Trump leaks on himself to counter those outside leaks, Nunberg said.

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“One of his most frequent tricks in terms of talking about himself on background,” Nunberg said, “is him having the reporter say [he is] someone ‘familiar with the president’s thinking.’”

Nunberg said he hasn’t seen any recent reports that suggest Trump is cold-calling reporters to speak on background, but the president is relying on the media to fight impeachment.

“He’s apparently so anxious about GOP support in the Senate, he’s taken to sending WSJ columns against the House inquiry,” said a Senate source, referring to a White House email sent to every senator pushing a column by the Wall Street Journal‘s Kimberly Strassel.


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Why saying ‘OK boomer’ at work is considered age discrimination – but millennial put-downs aren’t

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The phrase “OK boomer” has become a catch-all put-down that Generation Zers and young millennials have been using to dismiss retrograde arguments made by baby boomers, the generation of Americans who are currently 55 to 73 years old.

Though it originated online and primarily is fueling memes, Twitter feuds and a flurry of commentary, it has begun migrating to real life. Earlier this month, a New Zealand lawmaker lobbed the insult at an older legislator who had dismissed her argument about climate change.

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Republicans are getting scared about Gordon Sondland’s Wednesday impeachment testimony: report

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Ambassador Gordon Sondland may be the most dangerous witness for President Donald Trump in the impeachment hearings so far, and that's in part because he has a lot to lose.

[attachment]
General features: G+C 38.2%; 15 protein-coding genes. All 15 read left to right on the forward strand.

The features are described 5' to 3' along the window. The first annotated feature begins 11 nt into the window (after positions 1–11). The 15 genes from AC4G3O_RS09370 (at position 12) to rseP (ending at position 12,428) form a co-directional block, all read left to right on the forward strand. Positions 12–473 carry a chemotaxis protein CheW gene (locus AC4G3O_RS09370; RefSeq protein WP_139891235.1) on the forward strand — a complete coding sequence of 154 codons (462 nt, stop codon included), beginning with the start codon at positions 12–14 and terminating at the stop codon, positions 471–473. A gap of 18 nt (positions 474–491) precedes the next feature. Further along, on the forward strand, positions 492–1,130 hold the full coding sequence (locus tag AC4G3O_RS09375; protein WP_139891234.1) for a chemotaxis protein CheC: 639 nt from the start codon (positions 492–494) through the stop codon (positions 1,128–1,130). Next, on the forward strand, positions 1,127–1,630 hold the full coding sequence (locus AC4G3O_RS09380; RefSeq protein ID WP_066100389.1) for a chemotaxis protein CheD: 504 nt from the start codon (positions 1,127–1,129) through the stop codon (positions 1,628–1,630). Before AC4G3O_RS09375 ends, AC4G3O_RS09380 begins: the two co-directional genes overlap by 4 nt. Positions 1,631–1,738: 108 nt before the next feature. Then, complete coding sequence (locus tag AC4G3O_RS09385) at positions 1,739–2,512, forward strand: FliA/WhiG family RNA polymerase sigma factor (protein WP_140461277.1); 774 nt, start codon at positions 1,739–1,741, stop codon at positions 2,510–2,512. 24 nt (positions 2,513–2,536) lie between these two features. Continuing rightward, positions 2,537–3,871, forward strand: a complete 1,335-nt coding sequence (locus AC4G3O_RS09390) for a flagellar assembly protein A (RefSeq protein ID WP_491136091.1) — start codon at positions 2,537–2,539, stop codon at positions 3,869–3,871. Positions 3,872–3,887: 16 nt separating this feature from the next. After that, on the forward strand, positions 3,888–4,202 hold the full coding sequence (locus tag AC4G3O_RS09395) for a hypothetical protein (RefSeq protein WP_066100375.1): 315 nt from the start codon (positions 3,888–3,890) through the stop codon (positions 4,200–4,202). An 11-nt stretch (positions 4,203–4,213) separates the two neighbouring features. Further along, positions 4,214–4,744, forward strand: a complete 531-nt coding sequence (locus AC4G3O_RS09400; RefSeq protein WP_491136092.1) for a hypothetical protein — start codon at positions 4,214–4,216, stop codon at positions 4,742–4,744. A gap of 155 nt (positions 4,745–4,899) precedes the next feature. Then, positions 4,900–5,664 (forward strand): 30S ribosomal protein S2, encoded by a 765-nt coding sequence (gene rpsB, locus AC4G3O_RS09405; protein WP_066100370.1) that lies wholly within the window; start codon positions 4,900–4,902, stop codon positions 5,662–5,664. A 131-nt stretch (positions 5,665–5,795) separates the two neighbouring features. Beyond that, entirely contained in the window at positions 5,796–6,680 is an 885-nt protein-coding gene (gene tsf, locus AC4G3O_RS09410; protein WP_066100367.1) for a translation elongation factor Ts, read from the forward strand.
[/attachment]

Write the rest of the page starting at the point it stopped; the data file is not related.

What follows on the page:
And according to CNN's Shimon Prokuecz, his scheduled testimony for Wednesday morning is making Republicans nervous:

Multiple GOP sources say they are most worried about what Gordon Sondland will do tomorrow - and whether he will turn on the President. The fear, Republicans say, is that he could undercut the last GOP defense. @mkraju

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‘There is no managing Donald Trump’: White House Republicans blasted for their myth of ‘adults in the room’

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Republicans who thought they could manage Donald Trump were taken down in The New Yorker on Tuesday.

The Susan Glasser article was titled, "The spectacular failure of the Trump wranglers."

"On Tuesday, nearly seven hours into the marathon third day of public impeachment hearings, Kurt Volker tried to explain to the House Intelligence Committee what it was like to carry out the nearly impossible task of wrangling U.S. policy toward Ukraine during the Presidency of Donald Trump," Glasser wrote. "Volker, a veteran Republican diplomat who had been serving, since 2017, as Trump’s Special Representative to Ukraine, said that he realized last spring that he had a 'problem,' and that it was Trump himself.